Atlanta Poses A Crossroads For Reid
By Joseph Santoliquito
Philadelphia, PA (CBS) — They like playing it cool. The players and coaching staff have always been that way in the Andy Reid regime. To a player, to every coach, this week started with the underlying feeling that everything is okay.
So Reid let go of his close friend and defensive coordinator Juan Castillo during the bye week. They’ll adjust. So the Eagles have the second-worst scoring offense in the NFC and 30th overall in the NFL. They’ll do a better job with that. So they constantly turn the ball over and blow fourth-quarter leads, seven combined the last two years, the highest in the NFL. New defensive coordinator Todd Bowles will cure that.
None of those problems appear to be going away any time soon.
So mark the date. Circle it in red. The beginning of the end of Reid’s 14-year tenure as head coach of the Eagles could begin ticking with a loss to the undefeated Atlanta Falcons this Sunday.
It may mean that much to the embattled Eagles coach, who during the bye week changed his defensive coordinator, admitting to a major faux pas by naming Castillo in the first place,
Reid openly said it wasn’t a move out of desperation, though everything Reid and the Eagles will do over the next 10 games will lean toward desperation, beginning with this Sunday’s 1 p.m. matchup against hometown boy Matt Ryan and the visiting Falcons, arguably the best team in the NFC.
Reid has history on his side, carrying a 13-0 record in games after the bye week. But he, along with quarterback Michael Vick, will also be under the heavy glare of the fans, who have been demanding Reid’s head on a platter since the 10-point, fourth-quarter meltdown against Detroit on October 14.
A loss to Atlanta would drop the Eagles to 3-4, followed by a trip right after Atlanta to the rejuvenated New Orleans Saints, who have back Jonathan Vilma, and then a visit by the Cowboys. These are three games the Eagles could easily drop—falling to 3-6, and it will probably mean the end for Reid.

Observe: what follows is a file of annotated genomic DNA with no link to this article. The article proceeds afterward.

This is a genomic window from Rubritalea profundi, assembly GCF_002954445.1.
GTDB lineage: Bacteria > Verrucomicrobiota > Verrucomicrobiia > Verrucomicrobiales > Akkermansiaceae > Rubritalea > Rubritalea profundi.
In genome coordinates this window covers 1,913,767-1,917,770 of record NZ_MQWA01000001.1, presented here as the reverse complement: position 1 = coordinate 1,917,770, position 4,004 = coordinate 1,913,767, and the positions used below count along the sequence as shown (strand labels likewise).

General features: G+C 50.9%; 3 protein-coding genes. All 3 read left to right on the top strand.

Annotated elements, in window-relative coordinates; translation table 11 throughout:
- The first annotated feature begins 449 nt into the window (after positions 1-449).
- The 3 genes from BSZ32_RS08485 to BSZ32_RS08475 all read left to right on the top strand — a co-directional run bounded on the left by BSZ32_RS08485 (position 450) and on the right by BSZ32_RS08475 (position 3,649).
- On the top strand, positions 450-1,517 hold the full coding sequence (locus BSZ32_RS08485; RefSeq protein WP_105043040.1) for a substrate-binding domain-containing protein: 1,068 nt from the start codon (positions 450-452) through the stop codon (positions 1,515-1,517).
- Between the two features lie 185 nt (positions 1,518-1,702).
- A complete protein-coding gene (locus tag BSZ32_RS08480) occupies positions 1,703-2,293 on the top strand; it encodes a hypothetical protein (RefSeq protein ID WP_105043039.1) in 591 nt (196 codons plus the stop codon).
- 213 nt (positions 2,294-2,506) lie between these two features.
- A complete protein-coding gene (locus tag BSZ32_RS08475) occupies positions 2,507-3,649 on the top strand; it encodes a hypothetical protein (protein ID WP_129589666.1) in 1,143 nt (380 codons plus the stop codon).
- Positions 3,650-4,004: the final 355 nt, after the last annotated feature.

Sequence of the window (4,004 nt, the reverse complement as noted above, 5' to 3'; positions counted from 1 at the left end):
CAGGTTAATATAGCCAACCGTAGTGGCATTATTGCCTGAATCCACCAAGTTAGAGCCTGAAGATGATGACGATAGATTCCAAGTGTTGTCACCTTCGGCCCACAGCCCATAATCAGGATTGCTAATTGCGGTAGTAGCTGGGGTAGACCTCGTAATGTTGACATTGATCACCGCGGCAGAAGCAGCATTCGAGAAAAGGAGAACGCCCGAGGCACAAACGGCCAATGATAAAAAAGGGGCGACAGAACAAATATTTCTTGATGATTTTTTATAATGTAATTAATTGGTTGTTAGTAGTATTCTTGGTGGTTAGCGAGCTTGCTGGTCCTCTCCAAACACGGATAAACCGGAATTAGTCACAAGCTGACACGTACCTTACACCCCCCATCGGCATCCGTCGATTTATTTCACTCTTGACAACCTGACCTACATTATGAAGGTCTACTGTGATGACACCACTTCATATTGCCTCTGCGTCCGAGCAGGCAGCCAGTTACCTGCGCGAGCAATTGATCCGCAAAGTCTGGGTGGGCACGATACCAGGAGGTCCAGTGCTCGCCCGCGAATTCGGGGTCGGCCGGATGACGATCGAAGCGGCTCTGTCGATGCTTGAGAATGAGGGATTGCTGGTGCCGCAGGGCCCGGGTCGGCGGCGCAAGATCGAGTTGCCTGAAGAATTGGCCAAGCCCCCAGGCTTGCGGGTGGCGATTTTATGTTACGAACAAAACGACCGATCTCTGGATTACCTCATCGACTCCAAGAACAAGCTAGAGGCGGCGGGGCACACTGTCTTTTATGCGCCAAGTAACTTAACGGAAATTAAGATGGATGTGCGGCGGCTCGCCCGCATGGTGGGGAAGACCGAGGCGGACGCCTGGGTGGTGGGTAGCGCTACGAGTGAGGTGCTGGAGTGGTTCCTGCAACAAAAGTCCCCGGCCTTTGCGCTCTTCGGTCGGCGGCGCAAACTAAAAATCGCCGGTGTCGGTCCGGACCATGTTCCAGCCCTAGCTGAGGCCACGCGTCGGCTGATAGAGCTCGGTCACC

They yielded an NFL-high 38 turnovers last year, and the Eagles already seem on their way to possibly surpassing that with 17 this season, the second-highest total in the NFL behind the lowly Kansas City Chiefs’ 21.
In the last two years, the Eagles have 55 turnovers, more than any other team in the NFL. The Eagles are minus-9 in giveaway/takeaway ratio, only behind the Chiefs’ minus-15.
LeSean McCoy doesn’t feel any radical changes need to be made to the offense, “Just the amount of turnovers and being more consistent,” he said. “That’s something I really think about is being more consistent—as well as turnovers, penalties, and negative yards on certain plays. It’s hard to make progress on offense when you’re getting negative yards, penalties, and things like that.”
Another Eagles’ downfall could also mean replacing Michael Vick with rookie Nick Foles. Asked if that possibility hung thick in the locker room that Vick might be replaced during the bye week, McCoy responded, “Not at all. I’m not sure anybody in the locker room was wondering that. We all pretty much knew that Mike was the quarterback. He’s our guy and he’s our leader.”
The leader’s time is ticking, along with their coach.
The players and coaching staff are continuing their routine, claiming there is no sense of desperation.
“No, the mood in the locker room [doesn’t get tense],” Eagles’ corner Nnamdi Asomugha said. “No one gets tense or nerves start going a little bit. I think everybody’s just eager to start winning some games. We won early and then the last two, we weren’t able to get. So, I think that’s the mood. We’ve got to put some wins together above anything else.”
Joseph Santoliquito is a contributing sports blogger for CBS Philly.